You Can Leave the Room


Arriving at Costco when the doors open is a recurring life goal that I have. I find the bustling concrete entryway like my personal Indy 500. One flash of my card and my double-wide red cart is off. But on this day, my cart stalled and joined a complete stand-still between the frozen all-beef patties and cleaning supplies. This was the day I learned I could leave the room.  

I really had never seen the store so busy. I moved my body around the talking heads in front of me, thinking it’s a simple traffic jam due to toilet paper. I did make the risky decision to shop four days before Christmas and less than twenty-four hours before the arctic blast and snowmageddon arrived. I went on down the aisles collecting my go-to’s and must-have’s and a few but-I-just-want-it’s.  

I eventually make my way to the leggings because even if they are not on my list, it simply means that they really are. Also, it’s a straight shot over from baking goods to the fresh produce section. So I pick up some stretchy pants, and a fleece, and then head to the fruit. I notice that the backup near the frozen pizza continues. I forgot my box of breakfast cookies so I circle back through the stretchy pants and pajama sets only to come to an extremely busy main aisle. Picture three lanes of traffic where one is inching slowly while the other is just not moving. The third is all the red double-wide carts that are trying to merge and not get trapped on one side. 

“I’m sorry, but I just need to jump through….” I say in my best midwest lingo to the older shopper as I point in a general direction.  

He parts the sea, and I pass. I find my breakfast cookies and throw in that bin of twenty-five delicious pre-made cinnamon rolls and head back to clothing. I spotted a few boys’ puffer coats that are marked at $6.00. The asterisk in the corner also tells me that this item will be discontinued and it’s the lowest price it will be. My bargain-hunter heart is bursting. I dig for gold to find my son’s size. I proudly place it on top of my bag of Gala snack apples like I just made my first kill. It was a bit ridiculous, but there is joy in finding the most and paying the least. It’s a bit like Supermarket Sweep but instead of bonus points I get 2% cash back.  

I had my items – all of the needs and a few wants. I mentally prepared to join the checkout line. Hopefully I could join the lane that was moving but first I needed to merge. But I couldn’t find the end. It wasn’t by the frozen all-beef patties. It wasn’t by the mini-pizzas. The end of the check out line was now by the sugar – the commercial-size bags of sugar.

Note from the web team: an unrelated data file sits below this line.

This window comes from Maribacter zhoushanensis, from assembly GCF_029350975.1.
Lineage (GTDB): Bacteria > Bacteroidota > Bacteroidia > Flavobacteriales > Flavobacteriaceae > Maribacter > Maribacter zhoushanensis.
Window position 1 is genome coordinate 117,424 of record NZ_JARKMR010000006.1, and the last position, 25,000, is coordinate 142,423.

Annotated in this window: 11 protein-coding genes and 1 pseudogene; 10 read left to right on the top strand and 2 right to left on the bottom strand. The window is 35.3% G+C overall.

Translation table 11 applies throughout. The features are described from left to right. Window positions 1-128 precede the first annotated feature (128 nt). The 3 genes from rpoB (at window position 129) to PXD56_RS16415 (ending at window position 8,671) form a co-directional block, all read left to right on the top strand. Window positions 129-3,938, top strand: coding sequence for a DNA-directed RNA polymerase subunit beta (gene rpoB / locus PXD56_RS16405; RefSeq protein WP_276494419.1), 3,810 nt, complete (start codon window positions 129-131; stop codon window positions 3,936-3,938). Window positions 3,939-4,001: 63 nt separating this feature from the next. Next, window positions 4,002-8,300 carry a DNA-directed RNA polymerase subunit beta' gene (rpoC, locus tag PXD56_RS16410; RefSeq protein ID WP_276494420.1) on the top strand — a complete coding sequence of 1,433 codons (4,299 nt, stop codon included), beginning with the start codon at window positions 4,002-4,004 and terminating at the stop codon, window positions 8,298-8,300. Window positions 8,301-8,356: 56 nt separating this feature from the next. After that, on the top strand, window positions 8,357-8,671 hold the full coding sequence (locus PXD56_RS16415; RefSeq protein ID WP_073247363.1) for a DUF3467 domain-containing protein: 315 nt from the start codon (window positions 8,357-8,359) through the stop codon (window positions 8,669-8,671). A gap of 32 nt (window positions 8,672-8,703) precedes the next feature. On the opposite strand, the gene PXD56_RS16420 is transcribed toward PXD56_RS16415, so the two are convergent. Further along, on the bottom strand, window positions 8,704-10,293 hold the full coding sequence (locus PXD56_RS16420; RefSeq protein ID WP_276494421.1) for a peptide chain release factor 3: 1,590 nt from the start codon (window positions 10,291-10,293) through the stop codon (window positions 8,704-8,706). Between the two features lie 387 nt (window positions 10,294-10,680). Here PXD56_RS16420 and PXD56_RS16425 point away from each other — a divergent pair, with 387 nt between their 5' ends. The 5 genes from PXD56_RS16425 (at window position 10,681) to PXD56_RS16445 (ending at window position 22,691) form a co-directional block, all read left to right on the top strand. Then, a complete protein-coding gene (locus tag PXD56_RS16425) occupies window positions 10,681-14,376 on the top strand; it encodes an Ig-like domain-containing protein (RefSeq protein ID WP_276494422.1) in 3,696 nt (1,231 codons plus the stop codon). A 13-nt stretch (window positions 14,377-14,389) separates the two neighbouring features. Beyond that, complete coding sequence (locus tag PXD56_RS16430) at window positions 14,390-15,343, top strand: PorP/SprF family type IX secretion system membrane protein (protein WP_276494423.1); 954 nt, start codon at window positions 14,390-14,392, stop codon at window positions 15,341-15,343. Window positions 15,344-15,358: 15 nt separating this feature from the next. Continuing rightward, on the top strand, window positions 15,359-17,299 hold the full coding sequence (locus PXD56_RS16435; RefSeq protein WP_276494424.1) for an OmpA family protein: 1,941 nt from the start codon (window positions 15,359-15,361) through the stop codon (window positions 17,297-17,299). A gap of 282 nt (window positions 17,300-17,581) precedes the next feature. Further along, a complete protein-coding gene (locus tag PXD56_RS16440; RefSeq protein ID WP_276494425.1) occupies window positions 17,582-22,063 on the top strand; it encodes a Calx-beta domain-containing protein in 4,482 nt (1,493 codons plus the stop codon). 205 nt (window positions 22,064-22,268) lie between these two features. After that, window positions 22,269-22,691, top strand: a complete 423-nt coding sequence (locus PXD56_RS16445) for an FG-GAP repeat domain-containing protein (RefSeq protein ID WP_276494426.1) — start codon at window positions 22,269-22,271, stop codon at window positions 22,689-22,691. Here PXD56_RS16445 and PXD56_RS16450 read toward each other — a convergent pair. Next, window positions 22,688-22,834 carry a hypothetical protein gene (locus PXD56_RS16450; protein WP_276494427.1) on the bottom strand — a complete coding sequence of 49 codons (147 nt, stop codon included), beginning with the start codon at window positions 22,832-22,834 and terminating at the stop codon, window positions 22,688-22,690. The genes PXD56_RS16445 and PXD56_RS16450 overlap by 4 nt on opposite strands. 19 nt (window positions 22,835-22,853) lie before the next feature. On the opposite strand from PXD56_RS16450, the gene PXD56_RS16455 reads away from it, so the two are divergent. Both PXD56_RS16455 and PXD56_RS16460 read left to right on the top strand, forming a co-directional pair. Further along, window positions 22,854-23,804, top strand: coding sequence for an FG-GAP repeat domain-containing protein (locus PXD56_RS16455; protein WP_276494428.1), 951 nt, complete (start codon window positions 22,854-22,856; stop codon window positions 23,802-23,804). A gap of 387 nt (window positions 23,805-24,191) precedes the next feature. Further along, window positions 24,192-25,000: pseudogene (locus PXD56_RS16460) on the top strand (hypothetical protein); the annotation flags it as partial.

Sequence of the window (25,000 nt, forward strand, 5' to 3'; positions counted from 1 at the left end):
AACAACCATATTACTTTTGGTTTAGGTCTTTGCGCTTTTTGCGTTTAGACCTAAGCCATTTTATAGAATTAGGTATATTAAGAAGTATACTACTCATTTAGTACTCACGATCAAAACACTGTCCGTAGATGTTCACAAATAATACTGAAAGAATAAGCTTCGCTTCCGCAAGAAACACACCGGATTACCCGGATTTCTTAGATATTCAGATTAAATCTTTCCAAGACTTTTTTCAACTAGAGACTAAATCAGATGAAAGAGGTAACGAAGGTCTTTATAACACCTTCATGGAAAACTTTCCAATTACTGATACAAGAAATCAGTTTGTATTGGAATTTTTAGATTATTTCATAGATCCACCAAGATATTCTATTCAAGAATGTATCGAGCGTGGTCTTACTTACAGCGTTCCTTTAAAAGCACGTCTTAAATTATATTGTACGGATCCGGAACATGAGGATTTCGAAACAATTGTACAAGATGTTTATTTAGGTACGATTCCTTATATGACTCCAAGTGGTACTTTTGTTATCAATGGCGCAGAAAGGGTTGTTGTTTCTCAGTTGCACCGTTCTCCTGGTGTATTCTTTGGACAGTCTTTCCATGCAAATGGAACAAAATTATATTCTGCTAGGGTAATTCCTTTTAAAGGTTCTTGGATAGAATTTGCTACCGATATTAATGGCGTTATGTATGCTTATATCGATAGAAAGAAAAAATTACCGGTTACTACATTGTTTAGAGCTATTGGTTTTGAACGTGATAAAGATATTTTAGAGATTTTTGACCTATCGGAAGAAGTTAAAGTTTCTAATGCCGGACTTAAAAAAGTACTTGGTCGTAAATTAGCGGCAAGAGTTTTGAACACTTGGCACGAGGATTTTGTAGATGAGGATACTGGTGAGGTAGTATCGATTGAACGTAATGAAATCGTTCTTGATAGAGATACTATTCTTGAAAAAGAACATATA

I tried to merge once. I tried again. And then again. It was now two lanes of checkout traffic, with those wanting to merge and those on both sides wanting to cross.  

“Excuse me. Can I get in there?” I heard someone say.

“Absolutely,” replied the obviously tired mom, “I’m just trying to survive here.” 

Aren’t we all, sister?  

She was in a hoodie with glasses. Two children walked beside her. In the cart was a baby carrier packed around. She smiled at me, but she was over it. I could tell. 

I found my place at the end of the winding lanes of people. Until that day, I had never witnessed a line that long. Some were on their phones, while others attempted conversations about the weather with their cart neighbors. There were mothers with young children. There were older couples holding their items. One man was holding his coveted Kirkland vodka and nothing more.  

Then there was me. I surveyed my loot. I took one more glance up and around. I now realize that I am overwhelmed by it all – the energy of the impending storm, the holidays, all the people and the people and more people. I tell myself to hold it together. I must hold the line. I must stay. I can feel my chest pounding.  

And then I heard the voice of Glennon Doyle in my head say, “You can leave the room. The door’s not locked. You are free to go.”

Guilt immediately filled my anxious body. I could not just leave, right? What would people think? What would they do with all my stretchy pants and applesauce pouches? Who would put away my Gala snack apples and my family-sized lasagna? And the coat?! Would I walk away from a $6.00 coat? 

I am here to tell you yes. You can walk away from a full cart of items from Costco or anything else for that matter. You can pat that little red double-wide and bid it farewell. You can stroll past the loads of people and crying children. You can smile at them as you walk right back to the concrete entryway empty-handed.  

Listen, I gave myself the hour that it more than likely would have taken to checkout, pack it in my car, and exit the parking lot (which was so full that cars were forming rows in the grass). I gave myself peace that was not dependent on what I scored or how stocked my pantry would be. I allowed evaluation of what was a true need and what was just a want. The rhythm of my breath returned, and my pulse lowered. 

It’s that simple. And if you need to hear it, then take it from me: You can leave the room. Pat whatever or whomever you need to pat, bid farewell, and gracefully make your exit.  

The doors aren’t locked.

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Katy Gentry
Katy is a studio vocalist and licensed special education teacher. Studio credits include Plank Road Publishing, Broadway Jr., Hal Leonard Publishing, and Shawnee Press. She has enjoyed singing the Great American Songbook at Feinstein's Cabaret with ATI Live and The Jazz Kitchen with the JoySwing Jazz Orchestra. Other theatatrical credits include Actors Theatre of Indiana, Beef & Boards Dinner Theatre, Fireside Dinner Theatre, and Carnegie Hall. She holds a Masters in Special Education and currently works with the English as a New Language population in a suburb of Indianapolis.